# a very interesting differential equation

TLDRIn this lecture, the instructor explores a nonlinear differential equation, \( y y' = (y')^2 \). They emphasize its nonlinearity due to the quadratic term in the dependent variable and its derivatives. By substituting \( z = y' \), they transform it into a second-order differential equation. Various cases are solved using separation of variables, integrating factors, and substitutions, ultimately deriving solutions for different scenarios. The lecture provides a comprehensive analysis of solving complex nonlinear differential equations, highlighting key techniques and methods.

###### Takeaways

- π The script discusses a nonlinear second-order differential equation \( y'' = y' \cdot y' \) and its properties.
- π It identifies the equation as autonomous and nonlinear due to the quadratic term \( y' \cdot y' \).
- π A substitution method is introduced by setting \( Z = y' \) to simplify the equation to a new form involving \( Z \) and its derivatives.
- π§© The script uses the chain rule to transform the equation into a form that resembles the derivative of a function squared, \( \frac{d}{dx}(Z^2) \).
- π By recognizing the derivative of \( Z^2 \), the equation is further simplified to \( 2Z' = Z^2 + C \), where \( C \) is a constant.
- π The solution process involves considering different cases for the constant \( C \), including \( C = 0 \), \( C > 0 \), and \( C < 0 \).
- π For \( C = 0 \), the method of separation of variables is used to find the solution involving natural logarithms.
- π When \( C > 0 \), the solution involves the arctangent function and the natural logarithm of secant.
- π For \( C < 0 \), partial fraction decomposition is used, leading to an exponential form of the solution.
- π The final solutions for different cases are expressed in terms of exponential and logarithmic functions, showcasing the diversity of solutions for differential equations.
- π The script concludes with a comprehensive solution that includes integrals and substitutions to solve for \( y \) in terms of \( x \).

###### Q & A

### What type of differential equation is discussed in the transcript?

-The differential equation discussed is a nonlinear differential equation, specifically an autonomous differential equation where the dependent variable and its derivatives make the equation nonlinear.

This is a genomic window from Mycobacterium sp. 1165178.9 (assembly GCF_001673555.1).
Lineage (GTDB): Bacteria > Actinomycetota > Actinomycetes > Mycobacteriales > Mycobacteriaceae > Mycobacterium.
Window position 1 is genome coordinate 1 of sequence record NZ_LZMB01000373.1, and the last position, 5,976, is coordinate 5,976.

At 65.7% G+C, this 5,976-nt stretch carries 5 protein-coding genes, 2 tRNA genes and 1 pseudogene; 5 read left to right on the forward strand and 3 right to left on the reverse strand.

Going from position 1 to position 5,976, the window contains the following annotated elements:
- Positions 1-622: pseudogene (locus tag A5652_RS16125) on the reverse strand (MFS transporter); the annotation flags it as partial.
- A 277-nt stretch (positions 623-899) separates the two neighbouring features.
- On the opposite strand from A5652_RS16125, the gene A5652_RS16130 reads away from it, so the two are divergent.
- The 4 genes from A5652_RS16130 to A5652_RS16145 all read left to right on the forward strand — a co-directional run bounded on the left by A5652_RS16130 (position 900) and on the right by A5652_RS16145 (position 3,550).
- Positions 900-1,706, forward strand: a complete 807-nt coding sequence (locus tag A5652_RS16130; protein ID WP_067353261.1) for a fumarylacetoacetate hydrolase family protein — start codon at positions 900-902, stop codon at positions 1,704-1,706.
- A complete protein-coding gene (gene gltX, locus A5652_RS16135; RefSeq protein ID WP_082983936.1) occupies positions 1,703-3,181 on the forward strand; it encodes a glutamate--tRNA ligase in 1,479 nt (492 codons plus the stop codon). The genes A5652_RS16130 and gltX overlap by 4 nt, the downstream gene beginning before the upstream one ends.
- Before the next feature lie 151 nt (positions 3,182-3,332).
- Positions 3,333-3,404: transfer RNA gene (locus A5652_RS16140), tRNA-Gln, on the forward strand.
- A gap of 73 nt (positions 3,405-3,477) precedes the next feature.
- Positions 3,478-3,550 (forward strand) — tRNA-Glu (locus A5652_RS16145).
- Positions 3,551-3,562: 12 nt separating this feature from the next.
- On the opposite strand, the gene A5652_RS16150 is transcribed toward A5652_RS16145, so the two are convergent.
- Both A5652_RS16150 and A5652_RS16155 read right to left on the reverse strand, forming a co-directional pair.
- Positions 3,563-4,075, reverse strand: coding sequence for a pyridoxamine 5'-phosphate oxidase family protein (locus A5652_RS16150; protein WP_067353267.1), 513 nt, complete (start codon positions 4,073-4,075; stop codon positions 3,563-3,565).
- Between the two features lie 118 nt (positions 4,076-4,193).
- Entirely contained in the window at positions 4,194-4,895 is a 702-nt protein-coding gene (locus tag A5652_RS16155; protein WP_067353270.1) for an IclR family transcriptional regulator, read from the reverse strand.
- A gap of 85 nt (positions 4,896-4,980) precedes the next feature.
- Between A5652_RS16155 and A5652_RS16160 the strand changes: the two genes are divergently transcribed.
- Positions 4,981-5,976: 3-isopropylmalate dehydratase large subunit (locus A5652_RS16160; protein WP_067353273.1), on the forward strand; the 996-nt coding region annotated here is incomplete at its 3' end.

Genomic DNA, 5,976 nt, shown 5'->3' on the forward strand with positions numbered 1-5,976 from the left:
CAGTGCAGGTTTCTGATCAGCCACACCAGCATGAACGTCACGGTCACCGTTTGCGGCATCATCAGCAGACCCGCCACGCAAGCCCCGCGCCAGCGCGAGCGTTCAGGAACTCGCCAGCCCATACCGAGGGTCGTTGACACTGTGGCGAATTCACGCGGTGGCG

### Why is the given differential equation considered nonlinear?

-The equation is considered nonlinear because it includes a term that involves the product of derivatives (y' * y'), making it quadratic in the dependent variable Y and its derivatives.

### What substitution is introduced to simplify the original differential equation?

-The substitution introduced is setting Z equal to Y', which simplifies the original equation by reducing it to a second-order nonlinear differential equation.

### How is the chain rule applied in the context of this differential equation?

-The chain rule is applied by recognizing that the right-hand side of the equation, Z * Z', can be expressed as the derivative of Z^2 with respect to X, simplifying the equation further.

### What is the solution approach when the constant 'a' equals zero?

-When 'a' equals zero, the solution approach involves separating variables, integrating both sides, and solving for Y, leading to a solution involving the natural logarithm of the variable X.

### How is the arc tangent function used in the solution for the case when 'a' is positive?

-For the case when 'a' is positive, the arc tangent function is used after separating variables and integrating, leading to a solution for Z in terms of the tangent of a linear function of X.

### What is the significance of renaming constants during the solution process?

-Renaming constants, such as replacing B with e^B, helps simplify the expression and makes it easier to manipulate and solve the differential equation.

### How does the method of separation of variables help in solving the equation?

-Separation of variables allows for the differential equation to be split into simpler parts that can be integrated individually, leading to a more straightforward solution for Y.

### What final form does the solution take in the case when 'a' is positive with a minus sign?

-The final solution in this case involves the natural logarithm of a quotient involving exponential functions, specifically expressing Y in terms of a natural logarithm that includes a difference of squares in the denominator.

### What is the overall strategy for solving the original third-order nonlinear differential equation?

-The overall strategy involves making a substitution to reduce the order of the equation, applying the chain rule, using separation of variables, and carefully managing constants to integrate and solve for Y, depending on the value of the constant 'a'.

###### Outlines

##### π Exploring a Nonlinear Differential Equation